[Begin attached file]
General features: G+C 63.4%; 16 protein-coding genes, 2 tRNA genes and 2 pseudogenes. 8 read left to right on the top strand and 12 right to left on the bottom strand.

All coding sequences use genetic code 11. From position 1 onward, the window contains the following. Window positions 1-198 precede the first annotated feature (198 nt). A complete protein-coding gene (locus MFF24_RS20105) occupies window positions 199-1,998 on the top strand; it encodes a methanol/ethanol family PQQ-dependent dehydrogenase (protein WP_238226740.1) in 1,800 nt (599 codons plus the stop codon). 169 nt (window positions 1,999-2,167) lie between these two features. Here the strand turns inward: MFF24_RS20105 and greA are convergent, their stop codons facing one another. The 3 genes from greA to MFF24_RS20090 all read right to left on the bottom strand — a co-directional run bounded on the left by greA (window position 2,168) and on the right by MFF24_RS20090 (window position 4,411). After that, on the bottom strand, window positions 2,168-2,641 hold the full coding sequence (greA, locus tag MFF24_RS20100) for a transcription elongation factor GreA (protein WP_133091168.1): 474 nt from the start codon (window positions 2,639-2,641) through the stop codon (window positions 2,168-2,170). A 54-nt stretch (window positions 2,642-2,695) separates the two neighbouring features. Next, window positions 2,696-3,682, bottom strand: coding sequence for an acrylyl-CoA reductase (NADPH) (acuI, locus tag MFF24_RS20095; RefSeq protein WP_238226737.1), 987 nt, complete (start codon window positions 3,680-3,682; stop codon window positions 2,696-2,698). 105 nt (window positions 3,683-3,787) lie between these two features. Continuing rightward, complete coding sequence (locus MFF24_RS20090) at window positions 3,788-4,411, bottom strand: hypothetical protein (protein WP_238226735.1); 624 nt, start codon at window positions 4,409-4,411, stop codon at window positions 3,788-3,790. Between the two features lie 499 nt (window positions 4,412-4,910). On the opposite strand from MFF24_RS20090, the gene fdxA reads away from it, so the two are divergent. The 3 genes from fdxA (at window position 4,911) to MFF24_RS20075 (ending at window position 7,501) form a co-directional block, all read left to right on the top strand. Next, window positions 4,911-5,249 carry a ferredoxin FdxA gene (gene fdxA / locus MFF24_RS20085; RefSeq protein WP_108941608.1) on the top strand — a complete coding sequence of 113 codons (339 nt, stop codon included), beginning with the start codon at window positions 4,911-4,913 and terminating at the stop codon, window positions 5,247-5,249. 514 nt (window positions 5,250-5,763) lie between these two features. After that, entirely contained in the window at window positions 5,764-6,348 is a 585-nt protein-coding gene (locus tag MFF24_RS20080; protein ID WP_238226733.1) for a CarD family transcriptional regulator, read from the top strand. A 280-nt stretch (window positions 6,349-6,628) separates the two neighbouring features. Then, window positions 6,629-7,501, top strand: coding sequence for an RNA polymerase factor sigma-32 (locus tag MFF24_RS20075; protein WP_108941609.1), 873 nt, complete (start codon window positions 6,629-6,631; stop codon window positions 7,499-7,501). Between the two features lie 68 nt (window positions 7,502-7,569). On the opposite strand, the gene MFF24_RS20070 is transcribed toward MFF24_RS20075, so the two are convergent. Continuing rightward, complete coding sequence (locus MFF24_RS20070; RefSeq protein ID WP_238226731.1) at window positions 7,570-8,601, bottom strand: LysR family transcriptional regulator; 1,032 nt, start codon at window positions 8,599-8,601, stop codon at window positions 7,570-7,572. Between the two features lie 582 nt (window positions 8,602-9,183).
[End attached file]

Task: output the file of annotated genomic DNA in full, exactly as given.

General features: G+C 63.4%; 16 protein-coding genes, 2 tRNA genes and 2 pseudogenes. 8 read left to right on the top strand and 12 right to left on the bottom strand.

All coding sequences use genetic code 11. From position 1 onward, the window contains the following. Window positions 1-198 precede the first annotated feature (198 nt). A complete protein-coding gene (locus MFF24_RS20105) occupies window positions 199-1,998 on the top strand; it encodes a methanol/ethanol family PQQ-dependent dehydrogenase (protein WP_238226740.1) in 1,800 nt (599 codons plus the stop codon). 169 nt (window positions 1,999-2,167) lie between these two features. Here the strand turns inward: MFF24_RS20105 and greA are convergent, their stop codons facing one another. The 3 genes from greA to MFF24_RS20090 all read right to left on the bottom strand — a co-directional run bounded on the left by greA (window position 2,168) and on the right by MFF24_RS20090 (window position 4,411). After that, on the bottom strand, window positions 2,168-2,641 hold the full coding sequence (greA, locus tag MFF24_RS20100) for a transcription elongation factor GreA (protein WP_133091168.1): 474 nt from the start codon (window positions 2,639-2,641) through the stop codon (window positions 2,168-2,170). A 54-nt stretch (window positions 2,642-2,695) separates the two neighbouring features. Next, window positions 2,696-3,682, bottom strand: coding sequence for an acrylyl-CoA reductase (NADPH) (acuI, locus tag MFF24_RS20095; RefSeq protein WP_238226737.1), 987 nt, complete (start codon window positions 3,680-3,682; stop codon window positions 2,696-2,698). 105 nt (window positions 3,683-3,787) lie between these two features. Continuing rightward, complete coding sequence (locus MFF24_RS20090) at window positions 3,788-4,411, bottom strand: hypothetical protein (protein WP_238226735.1); 624 nt, start codon at window positions 4,409-4,411, stop codon at window positions 3,788-3,790. Between the two features lie 499 nt (window positions 4,412-4,910). On the opposite strand from MFF24_RS20090, the gene fdxA reads away from it, so the two are divergent. The 3 genes from fdxA (at window position 4,911) to MFF24_RS20075 (ending at window position 7,501) form a co-directional block, all read left to right on the top strand. Next, window positions 4,911-5,249 carry a ferredoxin FdxA gene (gene fdxA / locus MFF24_RS20085; RefSeq protein WP_108941608.1) on the top strand — a complete coding sequence of 113 codons (339 nt, stop codon included), beginning with the start codon at window positions 4,911-4,913 and terminating at the stop codon, window positions 5,247-5,249. 514 nt (window positions 5,250-5,763) lie between these two features. After that, entirely contained in the window at window positions 5,764-6,348 is a 585-nt protein-coding gene (locus tag MFF24_RS20080; protein ID WP_238226733.1) for a CarD family transcriptional regulator, read from the top strand. A 280-nt stretch (window positions 6,349-6,628) separates the two neighbouring features. Then, window positions 6,629-7,501, top strand: coding sequence for an RNA polymerase factor sigma-32 (locus tag MFF24_RS20075; protein WP_108941609.1), 873 nt, complete (start codon window positions 6,629-6,631; stop codon window positions 7,499-7,501). Between the two features lie 68 nt (window positions 7,502-7,569). On the opposite strand, the gene MFF24_RS20070 is transcribed toward MFF24_RS20075, so the two are convergent. Continuing rightward, complete coding sequence (locus MFF24_RS20070; RefSeq protein ID WP_238226731.1) at window positions 7,570-8,601, bottom strand: LysR family transcriptional regulator; 1,032 nt, start codon at window positions 8,599-8,601, stop codon at window positions 7,570-7,572. Between the two features lie 582 nt (window positions 8,602-9,183).